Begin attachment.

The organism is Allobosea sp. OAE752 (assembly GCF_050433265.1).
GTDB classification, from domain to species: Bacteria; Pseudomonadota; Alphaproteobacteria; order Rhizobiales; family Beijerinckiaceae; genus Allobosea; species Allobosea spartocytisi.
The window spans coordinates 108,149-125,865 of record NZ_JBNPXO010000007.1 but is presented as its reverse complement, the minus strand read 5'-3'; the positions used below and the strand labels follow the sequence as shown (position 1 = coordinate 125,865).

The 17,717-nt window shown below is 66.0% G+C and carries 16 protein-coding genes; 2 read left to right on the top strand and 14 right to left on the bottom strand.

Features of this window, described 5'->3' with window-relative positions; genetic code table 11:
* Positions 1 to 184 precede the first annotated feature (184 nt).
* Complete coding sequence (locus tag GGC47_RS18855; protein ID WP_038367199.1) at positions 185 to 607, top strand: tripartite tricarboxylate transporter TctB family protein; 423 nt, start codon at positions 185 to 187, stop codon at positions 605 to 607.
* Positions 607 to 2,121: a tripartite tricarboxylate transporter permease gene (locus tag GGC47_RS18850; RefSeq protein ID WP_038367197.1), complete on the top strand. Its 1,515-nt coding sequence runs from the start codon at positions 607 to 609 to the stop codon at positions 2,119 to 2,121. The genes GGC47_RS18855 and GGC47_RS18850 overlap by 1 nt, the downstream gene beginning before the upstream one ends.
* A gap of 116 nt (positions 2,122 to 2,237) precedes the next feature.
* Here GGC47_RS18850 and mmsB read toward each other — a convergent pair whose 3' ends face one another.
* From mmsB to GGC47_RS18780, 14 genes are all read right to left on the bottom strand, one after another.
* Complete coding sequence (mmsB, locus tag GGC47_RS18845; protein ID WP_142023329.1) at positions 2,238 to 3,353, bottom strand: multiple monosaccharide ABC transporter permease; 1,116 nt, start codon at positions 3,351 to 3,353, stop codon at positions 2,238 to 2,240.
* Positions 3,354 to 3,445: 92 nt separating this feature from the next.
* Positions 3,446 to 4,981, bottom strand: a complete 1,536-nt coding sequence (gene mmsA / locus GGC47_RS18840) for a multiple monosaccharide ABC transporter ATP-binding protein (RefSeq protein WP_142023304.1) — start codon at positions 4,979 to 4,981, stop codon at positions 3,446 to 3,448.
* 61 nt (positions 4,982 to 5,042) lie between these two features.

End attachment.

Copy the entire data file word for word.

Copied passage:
The organism is Allobosea sp. OAE752 (assembly GCF_050433265.1).
GTDB classification, from domain to species: Bacteria; Pseudomonadota; Alphaproteobacteria; order Rhizobiales; family Beijerinckiaceae; genus Allobosea; species Allobosea spartocytisi.
The window spans coordinates 108,149-125,865 of record NZ_JBNPXO010000007.1 but is presented as its reverse complement, the minus strand read 5'-3'; the positions used below and the strand labels follow the sequence as shown (position 1 = coordinate 125,865).

The 17,717-nt window shown below is 66.0% G+C and carries 16 protein-coding genes; 2 read left to right on the top strand and 14 right to left on the bottom strand.

Features of this window, described 5'->3' with window-relative positions; genetic code table 11:
* Positions 1 to 184 precede the first annotated feature (184 nt).
* Complete coding sequence (locus tag GGC47_RS18855; protein ID WP_038367199.1) at positions 185 to 607, top strand: tripartite tricarboxylate transporter TctB family protein; 423 nt, start codon at positions 185 to 187, stop codon at positions 605 to 607.
* Positions 607 to 2,121: a tripartite tricarboxylate transporter permease gene (locus tag GGC47_RS18850; RefSeq protein ID WP_038367197.1), complete on the top strand. Its 1,515-nt coding sequence runs from the start codon at positions 607 to 609 to the stop codon at positions 2,119 to 2,121. The genes GGC47_RS18855 and GGC47_RS18850 overlap by 1 nt, the downstream gene beginning before the upstream one ends.
* A gap of 116 nt (positions 2,122 to 2,237) precedes the next feature.
* Here GGC47_RS18850 and mmsB read toward each other — a convergent pair whose 3' ends face one another.
* From mmsB to GGC47_RS18780, 14 genes are all read right to left on the bottom strand, one after another.
* Complete coding sequence (mmsB, locus tag GGC47_RS18845; protein ID WP_142023329.1) at positions 2,238 to 3,353, bottom strand: multiple monosaccharide ABC transporter permease; 1,116 nt, start codon at positions 3,351 to 3,353, stop codon at positions 2,238 to 2,240.
* Positions 3,354 to 3,445: 92 nt separating this feature from the next.
* Positions 3,446 to 4,981, bottom strand: a complete 1,536-nt coding sequence (gene mmsA / locus GGC47_RS18840) for a multiple monosaccharide ABC transporter ATP-binding protein (RefSeq protein WP_142023304.1) — start codon at positions 4,979 to 4,981, stop codon at positions 3,446 to 3,448.
* 61 nt (positions 4,982 to 5,042) lie between these two features.